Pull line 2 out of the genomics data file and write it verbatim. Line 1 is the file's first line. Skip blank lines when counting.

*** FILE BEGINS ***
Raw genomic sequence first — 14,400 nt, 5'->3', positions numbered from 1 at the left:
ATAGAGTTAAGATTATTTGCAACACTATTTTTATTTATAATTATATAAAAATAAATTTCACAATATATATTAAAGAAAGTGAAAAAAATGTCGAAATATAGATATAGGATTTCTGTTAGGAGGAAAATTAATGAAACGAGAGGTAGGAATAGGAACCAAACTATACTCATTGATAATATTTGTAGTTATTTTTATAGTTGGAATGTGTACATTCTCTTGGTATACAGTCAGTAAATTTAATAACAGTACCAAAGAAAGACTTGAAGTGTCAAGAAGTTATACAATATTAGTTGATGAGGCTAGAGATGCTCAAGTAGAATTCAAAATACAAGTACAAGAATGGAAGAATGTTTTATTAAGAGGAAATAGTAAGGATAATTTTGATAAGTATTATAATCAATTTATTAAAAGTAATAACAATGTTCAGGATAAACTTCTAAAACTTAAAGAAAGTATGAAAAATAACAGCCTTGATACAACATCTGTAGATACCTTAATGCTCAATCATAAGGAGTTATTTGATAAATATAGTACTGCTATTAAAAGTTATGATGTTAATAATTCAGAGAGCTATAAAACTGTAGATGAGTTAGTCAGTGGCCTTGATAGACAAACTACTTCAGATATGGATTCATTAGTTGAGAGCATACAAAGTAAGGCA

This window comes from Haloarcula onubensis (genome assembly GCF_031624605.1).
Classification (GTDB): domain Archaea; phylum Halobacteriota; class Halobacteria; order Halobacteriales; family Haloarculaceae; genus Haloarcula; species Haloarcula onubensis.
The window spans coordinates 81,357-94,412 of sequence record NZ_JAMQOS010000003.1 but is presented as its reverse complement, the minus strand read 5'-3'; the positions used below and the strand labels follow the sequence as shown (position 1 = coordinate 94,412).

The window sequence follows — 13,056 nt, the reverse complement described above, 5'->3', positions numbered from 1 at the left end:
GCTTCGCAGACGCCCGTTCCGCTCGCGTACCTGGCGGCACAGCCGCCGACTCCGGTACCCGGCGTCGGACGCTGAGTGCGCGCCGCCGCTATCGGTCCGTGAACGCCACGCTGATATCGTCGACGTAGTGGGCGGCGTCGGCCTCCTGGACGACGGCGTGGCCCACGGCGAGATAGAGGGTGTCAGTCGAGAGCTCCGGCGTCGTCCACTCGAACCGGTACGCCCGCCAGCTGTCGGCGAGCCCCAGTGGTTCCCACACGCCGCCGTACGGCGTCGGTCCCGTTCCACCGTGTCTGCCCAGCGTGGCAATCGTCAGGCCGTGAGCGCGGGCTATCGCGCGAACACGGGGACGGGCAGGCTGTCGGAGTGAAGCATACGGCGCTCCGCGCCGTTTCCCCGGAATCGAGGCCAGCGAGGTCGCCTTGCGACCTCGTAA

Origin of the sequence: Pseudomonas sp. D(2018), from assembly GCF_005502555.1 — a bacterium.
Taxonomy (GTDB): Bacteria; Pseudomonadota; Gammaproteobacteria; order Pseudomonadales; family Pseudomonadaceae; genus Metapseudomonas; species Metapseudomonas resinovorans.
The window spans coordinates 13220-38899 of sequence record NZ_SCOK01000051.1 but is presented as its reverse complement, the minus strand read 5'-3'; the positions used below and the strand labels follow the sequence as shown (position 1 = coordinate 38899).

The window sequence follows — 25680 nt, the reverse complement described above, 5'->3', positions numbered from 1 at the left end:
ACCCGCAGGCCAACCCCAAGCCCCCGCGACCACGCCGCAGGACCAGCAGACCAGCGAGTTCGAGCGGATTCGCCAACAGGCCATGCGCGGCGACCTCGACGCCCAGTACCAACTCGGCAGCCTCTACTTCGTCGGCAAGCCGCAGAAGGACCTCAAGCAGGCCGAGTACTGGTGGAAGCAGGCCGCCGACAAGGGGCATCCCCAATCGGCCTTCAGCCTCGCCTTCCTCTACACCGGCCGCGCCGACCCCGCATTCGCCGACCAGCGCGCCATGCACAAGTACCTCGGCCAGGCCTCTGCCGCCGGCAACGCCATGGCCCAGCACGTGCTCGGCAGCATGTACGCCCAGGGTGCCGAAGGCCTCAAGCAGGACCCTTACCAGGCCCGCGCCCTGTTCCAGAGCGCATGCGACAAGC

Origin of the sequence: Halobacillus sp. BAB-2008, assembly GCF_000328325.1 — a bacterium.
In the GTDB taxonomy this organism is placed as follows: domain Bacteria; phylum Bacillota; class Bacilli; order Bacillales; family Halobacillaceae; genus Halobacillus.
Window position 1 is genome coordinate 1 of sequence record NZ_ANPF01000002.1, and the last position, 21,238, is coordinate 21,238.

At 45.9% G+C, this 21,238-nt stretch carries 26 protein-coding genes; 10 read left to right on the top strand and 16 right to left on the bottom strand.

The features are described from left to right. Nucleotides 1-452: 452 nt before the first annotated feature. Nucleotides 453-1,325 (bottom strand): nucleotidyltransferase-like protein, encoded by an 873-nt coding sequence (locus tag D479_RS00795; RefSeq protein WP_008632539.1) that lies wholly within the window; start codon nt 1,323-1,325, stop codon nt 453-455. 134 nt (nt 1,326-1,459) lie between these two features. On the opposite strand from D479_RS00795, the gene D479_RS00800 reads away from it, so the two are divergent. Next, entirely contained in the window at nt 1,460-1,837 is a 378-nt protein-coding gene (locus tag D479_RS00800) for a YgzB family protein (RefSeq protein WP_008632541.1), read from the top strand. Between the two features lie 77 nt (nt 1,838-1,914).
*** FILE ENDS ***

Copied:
ATAGAGTTAAGATTATTTGCAACACTATTTTTATTTATAATTATATAAAAATAAATTTCACAATATATATTAAAGAAAGTGAAAAAAATGTCGAAATATAGATATAGGATTTCTGTTAGGAGGAAAATTAATGAAACGAGAGGTAGGAATAGGAACCAAACTATACTCATTGATAATATTTGTAGTTATTTTTATAGTTGGAATGTGTACATTCTCTTGGTATACAGTCAGTAAATTTAATAACAGTACCAAAGAAAGACTTGAAGTGTCAAGAAGTTATACAATATTAGTTGATGAGGCTAGAGATGCTCAAGTAGAATTCAAAATACAAGTACAAGAATGGAAGAATGTTTTATTAAGAGGAAATAGTAAGGATAATTTTGATAAGTATTATAATCAATTTATTAAAAGTAATAACAATGTTCAGGATAAACTTCTAAAACTTAAAGAAAGTATGAAAAATAACAGCCTTGATACAACATCTGTAGATACCTTAATGCTCAATCATAAGGAGTTATTTGATAAATATAGTACTGCTATTAAAAGTTATGATGTTAATAATTCAGAGAGCTATAAAACTGTAGATGAGTTAGTCAGTGGCCTTGATAGACAAACTACTTCAGATATGGATTCATTAGTTGAGAGCATACAAAGTAAGGCA